A global stew from my San Francisco kitchen

Global Stew

Global Stew

Once you learn a new method of cooking it can lead to a bit of an explosion of ideas. The new method in this case is the one I wrote about in this post about red kidney beans—it is about cooking beans in a slow cooker or low oven, over six hours. It has all the virtues of crockpot cooking, which is that you set it and forget it; and requires no prep such as soaking, sautéing, except stuffing all ingredients into the pot. Even tough beans that one normally soaks overnight and then pressure-cooks succumb to the slow but steady blandishments of the oven.

Well, there is no reason, obviously, to limit oneself to that one recipe. Here I experimented with a set of ingredients drawn from a variety of regions of the world, that all came together in my Bay Area kitchen.

Global stew with polanta

Global stew with polanta

There is the black-eyed pea, ancestrally African, which itself is a bit of a global traveler, having found its way to Northern India as an occasional character actor, and to the New World on slave ships.

There is the cranberry, that Native Americans first explored the use of and now is a staple of the American Thanksgiving feast.

Pine nuts are a staple of Italian cooking, but the pine is a pretty widespread tree, so their use is known all over the globe. In the Americas, there are treaties that protect the right of Native American tribes to harvest them. In China, a certain species of pine nut has been known to ‘disappear’ your taste (temporarily) and leave a bitter metallic one in its place.

The use of the bay leaf I learned at my mother’s knee; while the use of tomato paste came from my mother-in-law. Butternut squash is my husband’s favorite, and happens to be one of those vegetables that were made by humans by crossing two of nature’s somewhat problematic products—in this case, the gangly gooseneck squash and the ginormous Hubbard.

Spinach on the other hand is just spinach.

On we go. Notice how short the ‘method’ part of the recipe is.

Global Stew

This can be eaten as a hearty soup, or a stew, with some soft rolls or crusty bread on the side. We enjoyed it with polenta. It would also make a very nice all-in-one side for a steak or chicken for a paleo type of meal. None of the beans or the squash turn completely into mush, which is nice; but they are completely tender and cooked through.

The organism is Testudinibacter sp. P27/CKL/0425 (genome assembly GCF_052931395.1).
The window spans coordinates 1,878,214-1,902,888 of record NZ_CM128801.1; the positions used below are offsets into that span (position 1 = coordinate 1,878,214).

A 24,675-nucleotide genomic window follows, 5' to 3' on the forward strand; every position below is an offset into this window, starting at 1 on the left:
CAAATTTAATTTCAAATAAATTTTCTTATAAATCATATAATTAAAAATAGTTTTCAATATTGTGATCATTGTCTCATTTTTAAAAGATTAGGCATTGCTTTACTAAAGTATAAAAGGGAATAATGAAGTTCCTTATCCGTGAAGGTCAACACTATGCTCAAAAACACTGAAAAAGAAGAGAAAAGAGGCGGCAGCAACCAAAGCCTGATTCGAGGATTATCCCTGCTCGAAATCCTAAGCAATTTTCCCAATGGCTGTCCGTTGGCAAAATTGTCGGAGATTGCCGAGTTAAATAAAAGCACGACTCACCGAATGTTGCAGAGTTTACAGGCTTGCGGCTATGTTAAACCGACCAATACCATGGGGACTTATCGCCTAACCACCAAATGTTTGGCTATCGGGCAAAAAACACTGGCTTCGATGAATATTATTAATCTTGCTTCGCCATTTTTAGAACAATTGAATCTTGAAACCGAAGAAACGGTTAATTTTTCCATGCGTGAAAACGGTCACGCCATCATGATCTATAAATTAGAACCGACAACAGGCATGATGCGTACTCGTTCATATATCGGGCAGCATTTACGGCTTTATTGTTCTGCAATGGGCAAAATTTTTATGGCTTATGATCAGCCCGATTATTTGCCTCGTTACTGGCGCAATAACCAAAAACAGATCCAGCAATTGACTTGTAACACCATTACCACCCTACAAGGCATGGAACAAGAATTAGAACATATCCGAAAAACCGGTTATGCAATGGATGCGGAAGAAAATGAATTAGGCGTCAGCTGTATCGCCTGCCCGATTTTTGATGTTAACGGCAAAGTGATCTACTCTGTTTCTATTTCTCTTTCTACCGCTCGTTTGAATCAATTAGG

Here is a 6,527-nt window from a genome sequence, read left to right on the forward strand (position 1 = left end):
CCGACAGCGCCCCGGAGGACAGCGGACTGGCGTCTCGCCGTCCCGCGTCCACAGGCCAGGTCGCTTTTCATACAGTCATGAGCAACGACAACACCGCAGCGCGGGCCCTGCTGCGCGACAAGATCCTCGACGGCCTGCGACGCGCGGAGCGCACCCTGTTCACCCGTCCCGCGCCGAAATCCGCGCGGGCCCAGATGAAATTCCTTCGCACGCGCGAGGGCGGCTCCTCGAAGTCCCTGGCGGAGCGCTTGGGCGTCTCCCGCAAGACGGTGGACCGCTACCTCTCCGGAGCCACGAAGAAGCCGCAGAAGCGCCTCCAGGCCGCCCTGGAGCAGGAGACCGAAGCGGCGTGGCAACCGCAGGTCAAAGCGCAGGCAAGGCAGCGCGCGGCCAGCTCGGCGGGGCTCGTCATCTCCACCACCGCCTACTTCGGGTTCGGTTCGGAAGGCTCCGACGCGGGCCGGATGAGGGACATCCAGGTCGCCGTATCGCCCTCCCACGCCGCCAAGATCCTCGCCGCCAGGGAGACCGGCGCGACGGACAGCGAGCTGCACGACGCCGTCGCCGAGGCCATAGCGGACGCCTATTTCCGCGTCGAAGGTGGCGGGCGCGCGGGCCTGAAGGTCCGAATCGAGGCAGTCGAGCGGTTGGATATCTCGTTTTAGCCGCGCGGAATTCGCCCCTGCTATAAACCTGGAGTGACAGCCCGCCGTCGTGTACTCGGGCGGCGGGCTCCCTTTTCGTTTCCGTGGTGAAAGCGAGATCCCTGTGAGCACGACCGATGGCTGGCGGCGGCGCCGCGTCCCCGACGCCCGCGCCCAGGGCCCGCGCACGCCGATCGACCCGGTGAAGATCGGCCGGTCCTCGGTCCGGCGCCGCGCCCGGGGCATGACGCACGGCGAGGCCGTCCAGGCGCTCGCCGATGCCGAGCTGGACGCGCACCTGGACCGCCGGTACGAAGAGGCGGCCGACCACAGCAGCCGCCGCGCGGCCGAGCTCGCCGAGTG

butternut squash layer

butternut squash layer

More ingredients

More ingredients

All ingredients layered on

All ingredients layered on

After six hours in the oven

After six hours in the oven

Yum....

Stirred. Yum….

Global stew

Ingredients:
  • 1/2 cup black-eyed peas (dried beans)
  • 1/2 butternut squash, peeled and cubed
  • 4 cups spinach
  • 1/2 onion, diced small
  • 3 cloves garlic, smashed
  • 1/4 cup tomato sauce or 1 tbsp tomato paste (optional)
  • 1/4 cup pinenuts
  • 1/3 cup cranberries
  • 1 bay leaf
  • 1 teaspoon paprika
  • 1.5 teaspoon salt
  • 2 tablespoons olive oil
  • 2 cups water
Method:

Layer all the ingredients (order not important) in a dutch oven with a tight-fitting lid. Put it in an oven heated to 250ºF for six hours. Take it out, give it a gentle stir, and serve.


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Easy peasy black-eyed peasy

A nice and creamy black-eyed peas recipe. Its greatest virtue is its simplicity. None of that lengthy caramelizing of onions, no tomatoes, just simple, simple, simple.

Step 1: Half cup of black-eyed peas — soak either overnight or for an hour in near-boiling water. Its volume will quadruple. As seen below — I started with half a cup.

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Step 2: Boil:

Drain the peas and put it into a pot with half a teaspoon of turmeric and one and half cups of water. Cover partially and bring to a boil. Turn down to a simmer, keep it mildly bubbling away for about an hour. They may not look much different but if you squeeze one pea it should be very very squish-able. Add salt to taste and either turn off the flame or keep it on very low.

It will go from this:

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To this in 45 minutes to an hour:

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Step 3: Seasoning

This is the set of seasonings I used: Mustard seeds, red chili powder, garlic and serrano chili. No fuss, no muss. Heat a few tablespoons of oil (I use pure olive oil) to a thick-bottomed pan and heat it on medium-high till the oil shimmers. Throw in a teaspoon of mustard seeds. Wait till they start to pop, then a half a teaspoon of red chili powder. It will darken immediately. Put in a few cloves of garlic, chopped, and a fat and juicy serrano chili, sliced into thin rounds. Stir to coat with oil.

At this point the heat should not be very high, or the garlic will burn. Let it cook for a few minutes until the chili and garlic look somewhat shriveled. Turn off the heat and pour the contents into the black-eyed peas. Stir.

If I had curry leaves, I would have added about 5 of them along with the garlic and chili.

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Step 4: Finishing.

At this point the only task left is to draw the right creaminess out of the cooked peas. If it is too watery, boil off some of the water or crush some peas with the back of a spoon to meld into the liquid. At any rate let it sit with the seasonings for ten minutes or so to combine the flavors. Garnish with chopped cilantro if you wish. Or, lemon juice, parsley, chives? Go for it. Basil? No, not quite.

As you can see, I didn’t garnish at all.

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We had it with chapatis, which is really the only way.